SEC Grants Final Approval To Whistleblower Rules

Under new Securities and Exchange Commission (SEC) approval, securities fraud whistleblowers could potentially earn millions of dollars in payouts, said the LA times.

A whistleblower is an employee, former employee, or member of an organization, especially a business or government agency, who reports misconduct to people or entities with the power and presumed willingness to take corrective action. Generally, the misconduct is a violation of law, rule, regulation, and/or presents a direct threat to public interest, such as fraud, health/safety violations, and corruption. Whistleblower complaints focus on conduct prohibited by a specific law and that may cause damage to public safety, waste tax dollars, or violate public trust in an honest, accountable government.

The new program was approved this week in a 3-to-2 vote that completes a measure of the Dodd-Frank Wall Street overhaul law, said the LA Times, which added that whistleblowers would be paid 10-to-30 percent of sanctions in excess of $1 million in which original and meaningful information is received.

The Dodd-Frank Wall Street Reform and Consumer Protection Act was passed by the US Congress and signed by President Obama earlier this summer and contains some very attractive incentives for securities fraud whistleblowers. The Wall Street Journal recently wrote that the SEC said the law has led to increased whistleblower tips. The hope is that, said the Journal, massive financial debacles, such as what was seen in the historic Bernard Madoff Ponzi scam, are averted.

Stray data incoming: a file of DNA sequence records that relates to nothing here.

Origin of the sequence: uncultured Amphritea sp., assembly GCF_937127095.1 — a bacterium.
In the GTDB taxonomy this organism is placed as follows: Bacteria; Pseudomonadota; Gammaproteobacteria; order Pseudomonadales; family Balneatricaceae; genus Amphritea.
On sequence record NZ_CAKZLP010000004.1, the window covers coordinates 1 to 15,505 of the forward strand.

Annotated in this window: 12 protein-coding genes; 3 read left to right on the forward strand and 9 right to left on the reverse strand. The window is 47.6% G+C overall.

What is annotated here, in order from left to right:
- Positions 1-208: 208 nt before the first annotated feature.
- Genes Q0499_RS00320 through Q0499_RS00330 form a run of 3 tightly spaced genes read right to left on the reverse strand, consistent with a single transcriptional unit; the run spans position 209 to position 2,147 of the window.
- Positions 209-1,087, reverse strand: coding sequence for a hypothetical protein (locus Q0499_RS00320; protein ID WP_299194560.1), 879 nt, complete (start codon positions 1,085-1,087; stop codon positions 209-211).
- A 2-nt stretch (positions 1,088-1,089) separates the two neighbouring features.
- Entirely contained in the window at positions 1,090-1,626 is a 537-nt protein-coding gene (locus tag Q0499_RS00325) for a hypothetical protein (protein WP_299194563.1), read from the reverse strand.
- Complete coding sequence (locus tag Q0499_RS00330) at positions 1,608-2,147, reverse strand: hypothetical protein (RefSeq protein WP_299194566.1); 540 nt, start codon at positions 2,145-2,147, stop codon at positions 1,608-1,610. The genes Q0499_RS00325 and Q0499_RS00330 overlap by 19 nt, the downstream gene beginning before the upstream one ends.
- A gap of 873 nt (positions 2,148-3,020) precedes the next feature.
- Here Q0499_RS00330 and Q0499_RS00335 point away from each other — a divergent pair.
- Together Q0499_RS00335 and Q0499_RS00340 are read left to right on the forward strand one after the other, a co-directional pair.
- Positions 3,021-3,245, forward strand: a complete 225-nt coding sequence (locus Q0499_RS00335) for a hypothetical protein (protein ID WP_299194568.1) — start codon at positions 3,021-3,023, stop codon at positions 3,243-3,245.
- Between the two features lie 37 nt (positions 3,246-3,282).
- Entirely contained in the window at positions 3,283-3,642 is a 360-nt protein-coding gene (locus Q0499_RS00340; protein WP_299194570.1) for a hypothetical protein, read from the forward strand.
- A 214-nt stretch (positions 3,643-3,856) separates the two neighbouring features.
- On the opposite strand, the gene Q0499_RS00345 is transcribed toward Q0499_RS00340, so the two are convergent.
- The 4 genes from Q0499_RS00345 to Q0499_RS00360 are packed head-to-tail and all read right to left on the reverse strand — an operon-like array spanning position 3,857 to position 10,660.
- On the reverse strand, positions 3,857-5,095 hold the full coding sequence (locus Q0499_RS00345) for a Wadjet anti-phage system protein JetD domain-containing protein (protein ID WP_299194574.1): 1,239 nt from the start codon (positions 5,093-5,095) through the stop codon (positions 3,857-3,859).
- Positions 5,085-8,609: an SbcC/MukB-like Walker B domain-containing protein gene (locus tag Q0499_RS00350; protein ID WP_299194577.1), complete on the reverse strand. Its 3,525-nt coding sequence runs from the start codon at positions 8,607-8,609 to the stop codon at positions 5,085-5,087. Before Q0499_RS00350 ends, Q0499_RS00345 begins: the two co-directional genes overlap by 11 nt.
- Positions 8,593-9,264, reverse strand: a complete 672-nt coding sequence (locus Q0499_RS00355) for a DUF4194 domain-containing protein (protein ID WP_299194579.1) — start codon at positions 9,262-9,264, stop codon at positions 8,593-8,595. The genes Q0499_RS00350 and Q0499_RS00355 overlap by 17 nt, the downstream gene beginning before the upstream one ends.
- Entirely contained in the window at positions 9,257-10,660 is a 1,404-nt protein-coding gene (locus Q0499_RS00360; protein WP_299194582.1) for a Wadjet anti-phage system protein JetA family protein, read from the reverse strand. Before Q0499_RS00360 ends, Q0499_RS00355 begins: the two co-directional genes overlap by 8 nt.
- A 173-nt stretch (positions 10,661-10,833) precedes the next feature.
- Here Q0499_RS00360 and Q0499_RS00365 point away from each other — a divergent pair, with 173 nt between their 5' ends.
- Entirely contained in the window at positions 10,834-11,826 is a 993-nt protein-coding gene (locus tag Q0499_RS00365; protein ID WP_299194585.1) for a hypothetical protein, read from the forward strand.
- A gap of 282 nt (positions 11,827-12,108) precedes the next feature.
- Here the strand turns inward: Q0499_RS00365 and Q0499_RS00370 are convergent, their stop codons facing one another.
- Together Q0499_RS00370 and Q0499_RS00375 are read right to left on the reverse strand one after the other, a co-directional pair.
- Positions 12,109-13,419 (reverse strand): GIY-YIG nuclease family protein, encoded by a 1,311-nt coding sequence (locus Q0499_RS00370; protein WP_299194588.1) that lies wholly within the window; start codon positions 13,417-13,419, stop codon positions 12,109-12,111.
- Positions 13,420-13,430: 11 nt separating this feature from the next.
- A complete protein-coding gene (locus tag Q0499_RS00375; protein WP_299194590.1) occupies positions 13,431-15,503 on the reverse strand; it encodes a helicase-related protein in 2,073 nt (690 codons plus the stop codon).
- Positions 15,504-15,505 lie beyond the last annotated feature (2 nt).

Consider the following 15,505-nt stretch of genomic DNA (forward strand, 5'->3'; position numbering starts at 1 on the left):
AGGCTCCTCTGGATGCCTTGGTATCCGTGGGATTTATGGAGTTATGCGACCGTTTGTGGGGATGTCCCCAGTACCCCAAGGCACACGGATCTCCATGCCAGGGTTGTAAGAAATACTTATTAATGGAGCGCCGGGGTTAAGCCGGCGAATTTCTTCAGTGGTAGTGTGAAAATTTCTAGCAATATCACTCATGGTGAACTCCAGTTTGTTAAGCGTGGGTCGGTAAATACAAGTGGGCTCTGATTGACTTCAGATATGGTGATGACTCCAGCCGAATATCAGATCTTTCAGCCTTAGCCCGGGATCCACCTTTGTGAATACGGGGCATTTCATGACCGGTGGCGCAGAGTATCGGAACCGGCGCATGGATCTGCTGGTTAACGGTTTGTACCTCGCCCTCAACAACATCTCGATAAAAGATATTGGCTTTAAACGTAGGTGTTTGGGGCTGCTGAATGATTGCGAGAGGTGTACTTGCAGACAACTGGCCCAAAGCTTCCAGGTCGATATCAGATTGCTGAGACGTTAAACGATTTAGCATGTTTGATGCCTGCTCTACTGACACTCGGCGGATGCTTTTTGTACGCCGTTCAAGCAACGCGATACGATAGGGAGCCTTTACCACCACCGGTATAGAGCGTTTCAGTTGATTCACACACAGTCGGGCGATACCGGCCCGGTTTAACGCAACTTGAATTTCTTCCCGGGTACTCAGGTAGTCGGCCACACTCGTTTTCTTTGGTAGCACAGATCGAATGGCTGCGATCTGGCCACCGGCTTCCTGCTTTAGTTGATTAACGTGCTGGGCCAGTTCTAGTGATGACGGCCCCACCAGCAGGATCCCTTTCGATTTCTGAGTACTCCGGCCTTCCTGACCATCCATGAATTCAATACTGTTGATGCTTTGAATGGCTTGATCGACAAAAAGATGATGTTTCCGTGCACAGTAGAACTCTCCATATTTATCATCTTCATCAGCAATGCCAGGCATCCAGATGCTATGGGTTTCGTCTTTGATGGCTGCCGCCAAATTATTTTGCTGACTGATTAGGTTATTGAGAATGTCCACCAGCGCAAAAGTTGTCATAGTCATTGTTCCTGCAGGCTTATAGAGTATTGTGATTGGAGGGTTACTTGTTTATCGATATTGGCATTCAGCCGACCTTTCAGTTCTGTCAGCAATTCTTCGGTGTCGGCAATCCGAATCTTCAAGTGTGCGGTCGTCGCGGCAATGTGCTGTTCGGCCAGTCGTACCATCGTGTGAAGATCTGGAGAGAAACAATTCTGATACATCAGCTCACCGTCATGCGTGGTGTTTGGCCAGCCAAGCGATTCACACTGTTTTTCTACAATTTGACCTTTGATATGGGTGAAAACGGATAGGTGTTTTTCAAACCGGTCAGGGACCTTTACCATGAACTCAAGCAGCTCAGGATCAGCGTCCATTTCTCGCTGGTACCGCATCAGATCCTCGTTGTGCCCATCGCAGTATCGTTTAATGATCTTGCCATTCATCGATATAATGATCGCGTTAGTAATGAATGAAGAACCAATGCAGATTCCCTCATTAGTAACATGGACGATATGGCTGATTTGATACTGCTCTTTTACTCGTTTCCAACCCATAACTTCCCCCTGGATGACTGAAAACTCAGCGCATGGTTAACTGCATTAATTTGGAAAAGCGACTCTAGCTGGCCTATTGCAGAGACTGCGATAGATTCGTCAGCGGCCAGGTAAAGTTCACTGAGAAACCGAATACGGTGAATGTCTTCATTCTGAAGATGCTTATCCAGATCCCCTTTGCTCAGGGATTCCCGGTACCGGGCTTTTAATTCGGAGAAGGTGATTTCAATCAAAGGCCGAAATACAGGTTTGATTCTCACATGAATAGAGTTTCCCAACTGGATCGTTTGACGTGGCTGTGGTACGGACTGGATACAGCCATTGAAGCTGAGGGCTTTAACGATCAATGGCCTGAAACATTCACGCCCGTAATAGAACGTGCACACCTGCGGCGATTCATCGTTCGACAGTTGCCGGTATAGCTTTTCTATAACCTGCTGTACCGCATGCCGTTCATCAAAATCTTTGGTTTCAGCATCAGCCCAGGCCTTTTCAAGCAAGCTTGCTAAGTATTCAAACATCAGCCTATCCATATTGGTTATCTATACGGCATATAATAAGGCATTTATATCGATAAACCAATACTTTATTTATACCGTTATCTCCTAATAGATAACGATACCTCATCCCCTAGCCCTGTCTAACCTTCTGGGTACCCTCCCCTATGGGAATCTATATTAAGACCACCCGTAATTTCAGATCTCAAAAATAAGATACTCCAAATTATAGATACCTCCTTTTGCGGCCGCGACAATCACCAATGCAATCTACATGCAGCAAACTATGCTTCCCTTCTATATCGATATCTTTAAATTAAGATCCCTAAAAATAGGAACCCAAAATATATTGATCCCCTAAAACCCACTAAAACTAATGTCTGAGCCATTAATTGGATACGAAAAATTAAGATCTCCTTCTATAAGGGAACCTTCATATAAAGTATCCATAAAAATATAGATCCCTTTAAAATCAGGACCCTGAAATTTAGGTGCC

Whistleblowers often face retaliation for revealing illegal acts. Employers may refuse a whistleblower pay increases or promotions and, in some cases, companies have fired whistleblowers. In some very extreme cases, governmental agencies have even filed criminal cases against whistleblowers.

A boon for whistleblowers, some firms—the LA Times mentioned Google Inc. and JPMorgan Chase & Co.—are concerned that the rule could mitigate internal compliance processes and promote employees to reach out to the SEC first. While companies had hoped that the rule would mandate employees go through internal channels before reaching out to the SEC. That request was not included in the final SEC version, said the LA Times. Whistleblowers do have the potential for greater awards by first reaching out internally to their firms, but this is not a requirement.

The rule also offers eligibility to whistleblowers if they advise their firm and their firm then advises the SEC; however, employees only receive protection from potential retaliation if they report wrongdoings directly to the SEC.

While business is not pleased with the rule, and will be able to appeal this in court, SEC chairman Mary Schapiro points out that, “Today’s rules are intended to the break the silence of those who see a wrong,” quoted the LA Times. The U.S. Chamber of Commerce disagrees saying the rule puts, “trial lawyer profits ahead of effective compliance,” quoted the LA Times.

Before the newly emerging rule, whistleblowers could only be awarded in cases in which tips were provided on insider-trading activities.

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